French President Emmanuel Macron said Friday that political developments in Turkey were effectively blocking its EU accession bid, suggesting a "partnership" instead of full membership.
At a testy joint press conference following talks in Paris, Turkish President Recep Tayyip Erdogan said Turks were sick of waiting to join the European Union after half a century.
"For relations with the European Union, it is clear that recent developments and choices allow no progress in the process," Macron said.
"I'd be lying if I said we could open new chapters," he said in reference to the accession process.
Ankara was hoping to warm frosty relations with Europe during Erdogan's trip, but the talks were overshadowed by concerns over Turkey's huge post-coup crackdown and the arrest of journalists.
Neither Macron nor Erdogan hid their pessimism over the state of Turkey's long-running bid to join the EU.
"We have had a very honest discussion on this subject," Macron told reporters, saying both sides needed to leave "hypocrisy" behind in pretending the process was moving forward normally.
"I hope we can take up a peaceful dialogue that would allow us to build a relationship which is essential in my eyes, both for ourselves and for the region," Macron added.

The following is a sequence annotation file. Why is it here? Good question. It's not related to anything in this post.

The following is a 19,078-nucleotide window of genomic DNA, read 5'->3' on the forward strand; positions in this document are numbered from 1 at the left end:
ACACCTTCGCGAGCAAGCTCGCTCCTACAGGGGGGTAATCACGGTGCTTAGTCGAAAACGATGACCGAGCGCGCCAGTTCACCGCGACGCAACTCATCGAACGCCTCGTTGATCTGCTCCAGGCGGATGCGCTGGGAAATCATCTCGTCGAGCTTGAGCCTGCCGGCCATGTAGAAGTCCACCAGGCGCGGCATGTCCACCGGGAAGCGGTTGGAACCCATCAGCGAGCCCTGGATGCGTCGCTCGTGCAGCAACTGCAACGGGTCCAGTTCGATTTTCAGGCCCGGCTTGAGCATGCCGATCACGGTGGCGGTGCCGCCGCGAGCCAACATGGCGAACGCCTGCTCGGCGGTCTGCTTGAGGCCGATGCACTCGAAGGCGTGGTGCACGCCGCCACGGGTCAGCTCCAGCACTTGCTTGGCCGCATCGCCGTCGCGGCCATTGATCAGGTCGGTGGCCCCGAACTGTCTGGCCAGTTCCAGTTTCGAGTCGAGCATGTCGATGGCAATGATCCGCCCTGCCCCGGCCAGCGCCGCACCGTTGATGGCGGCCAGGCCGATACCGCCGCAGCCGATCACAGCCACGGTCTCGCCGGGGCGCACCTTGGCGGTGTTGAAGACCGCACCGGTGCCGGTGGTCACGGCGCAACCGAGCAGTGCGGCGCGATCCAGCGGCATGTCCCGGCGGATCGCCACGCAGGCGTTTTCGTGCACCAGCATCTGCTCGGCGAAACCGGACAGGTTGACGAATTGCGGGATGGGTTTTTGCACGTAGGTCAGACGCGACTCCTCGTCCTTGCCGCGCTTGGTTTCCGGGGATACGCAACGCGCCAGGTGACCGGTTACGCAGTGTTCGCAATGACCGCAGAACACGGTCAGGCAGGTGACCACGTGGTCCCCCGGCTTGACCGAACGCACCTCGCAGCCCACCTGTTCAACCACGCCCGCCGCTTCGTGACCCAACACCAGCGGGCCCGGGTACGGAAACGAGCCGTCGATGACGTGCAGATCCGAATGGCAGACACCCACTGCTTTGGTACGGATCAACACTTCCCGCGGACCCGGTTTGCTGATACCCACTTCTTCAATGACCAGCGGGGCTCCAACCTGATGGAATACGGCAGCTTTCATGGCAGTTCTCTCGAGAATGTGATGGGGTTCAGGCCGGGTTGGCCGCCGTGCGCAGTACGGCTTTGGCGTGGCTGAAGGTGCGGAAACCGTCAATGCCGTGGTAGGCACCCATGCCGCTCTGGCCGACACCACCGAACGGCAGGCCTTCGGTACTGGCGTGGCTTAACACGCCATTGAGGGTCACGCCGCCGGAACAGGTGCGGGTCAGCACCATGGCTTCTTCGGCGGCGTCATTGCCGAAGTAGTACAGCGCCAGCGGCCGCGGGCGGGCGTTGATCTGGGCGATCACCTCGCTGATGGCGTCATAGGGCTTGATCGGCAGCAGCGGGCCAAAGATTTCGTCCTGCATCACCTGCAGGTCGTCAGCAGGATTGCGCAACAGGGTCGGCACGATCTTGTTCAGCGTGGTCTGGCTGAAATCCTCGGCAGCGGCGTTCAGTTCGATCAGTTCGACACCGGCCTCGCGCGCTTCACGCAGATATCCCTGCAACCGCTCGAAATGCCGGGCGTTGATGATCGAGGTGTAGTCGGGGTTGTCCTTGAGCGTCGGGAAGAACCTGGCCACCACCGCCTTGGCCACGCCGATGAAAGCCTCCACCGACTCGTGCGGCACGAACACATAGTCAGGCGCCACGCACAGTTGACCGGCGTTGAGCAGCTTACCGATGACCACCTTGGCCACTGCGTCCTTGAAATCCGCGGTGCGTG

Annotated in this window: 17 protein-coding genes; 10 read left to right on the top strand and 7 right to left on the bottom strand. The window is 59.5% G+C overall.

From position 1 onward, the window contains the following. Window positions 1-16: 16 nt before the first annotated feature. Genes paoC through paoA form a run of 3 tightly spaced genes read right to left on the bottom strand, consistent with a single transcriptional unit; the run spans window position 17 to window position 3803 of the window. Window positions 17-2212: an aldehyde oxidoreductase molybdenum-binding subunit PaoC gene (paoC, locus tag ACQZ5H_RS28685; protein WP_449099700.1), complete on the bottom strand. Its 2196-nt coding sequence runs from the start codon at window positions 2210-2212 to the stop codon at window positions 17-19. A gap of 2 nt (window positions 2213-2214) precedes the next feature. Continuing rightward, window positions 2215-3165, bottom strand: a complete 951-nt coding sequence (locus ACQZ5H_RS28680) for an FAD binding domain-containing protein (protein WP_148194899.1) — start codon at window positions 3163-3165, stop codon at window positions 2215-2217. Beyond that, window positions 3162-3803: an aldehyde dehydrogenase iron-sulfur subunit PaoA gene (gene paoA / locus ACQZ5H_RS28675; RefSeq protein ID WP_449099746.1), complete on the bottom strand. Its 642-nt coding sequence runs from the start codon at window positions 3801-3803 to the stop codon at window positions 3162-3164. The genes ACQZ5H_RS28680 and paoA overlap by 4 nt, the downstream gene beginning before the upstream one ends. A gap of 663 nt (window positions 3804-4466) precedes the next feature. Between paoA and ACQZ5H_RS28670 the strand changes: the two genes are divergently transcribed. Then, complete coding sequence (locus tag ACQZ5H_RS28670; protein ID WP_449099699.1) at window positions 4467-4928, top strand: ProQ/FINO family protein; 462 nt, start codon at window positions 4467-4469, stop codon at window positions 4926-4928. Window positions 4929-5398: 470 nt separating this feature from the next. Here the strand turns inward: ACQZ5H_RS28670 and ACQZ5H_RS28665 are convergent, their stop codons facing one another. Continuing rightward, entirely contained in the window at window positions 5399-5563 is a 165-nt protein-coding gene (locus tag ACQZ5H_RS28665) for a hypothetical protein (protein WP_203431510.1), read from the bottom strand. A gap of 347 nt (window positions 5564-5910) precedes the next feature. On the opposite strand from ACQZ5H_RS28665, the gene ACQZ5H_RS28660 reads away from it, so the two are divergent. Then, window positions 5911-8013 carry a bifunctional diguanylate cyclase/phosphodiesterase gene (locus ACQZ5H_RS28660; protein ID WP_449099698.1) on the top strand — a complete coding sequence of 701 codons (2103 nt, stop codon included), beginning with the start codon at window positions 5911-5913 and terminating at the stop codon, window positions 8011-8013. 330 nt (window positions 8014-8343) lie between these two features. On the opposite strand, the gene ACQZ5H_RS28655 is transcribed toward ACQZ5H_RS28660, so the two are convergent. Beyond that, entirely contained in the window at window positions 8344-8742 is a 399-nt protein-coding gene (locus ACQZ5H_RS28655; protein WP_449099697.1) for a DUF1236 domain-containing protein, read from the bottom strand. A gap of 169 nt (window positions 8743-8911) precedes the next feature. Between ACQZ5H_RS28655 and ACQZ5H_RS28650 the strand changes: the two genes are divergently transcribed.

Turkey has been seeking to join the EU for decades, but leaders both at home and in Europe have expressed increasing doubts over the progress following mass arrests and sackings after the failed coup in 2016.
Over 140,000 people have been sacked or suspended, accused of links to the movement run by US-based Muslim cleric Fethullah Gulen, who is accused by Ankara of orchestrating the attempted coup.
More than 55,000 officials, security force members, judges, academics, journalists and activists have been arrested since the coup, which has been accompanied by a crackdown on pro-Kurdish activists.
"Democracies must fully respect the rule of law," Macron warned Erdogan.
For his part, Erdogan said the wait for EU membership was becoming "exhausting" for Turkish citizens.
"This is seriously exhausting us and seriously exhausting our nation. Maybe this will force us to take a decision," he said, without specifying what that might be.
"Turkey has been waiting in the EU antechamber for 54 years. When it comes to saying why, the EU is not really capable of giving reasons."
Turkey is currently blocked on 35 "chapters", or policy areas, of the negotiations, he added.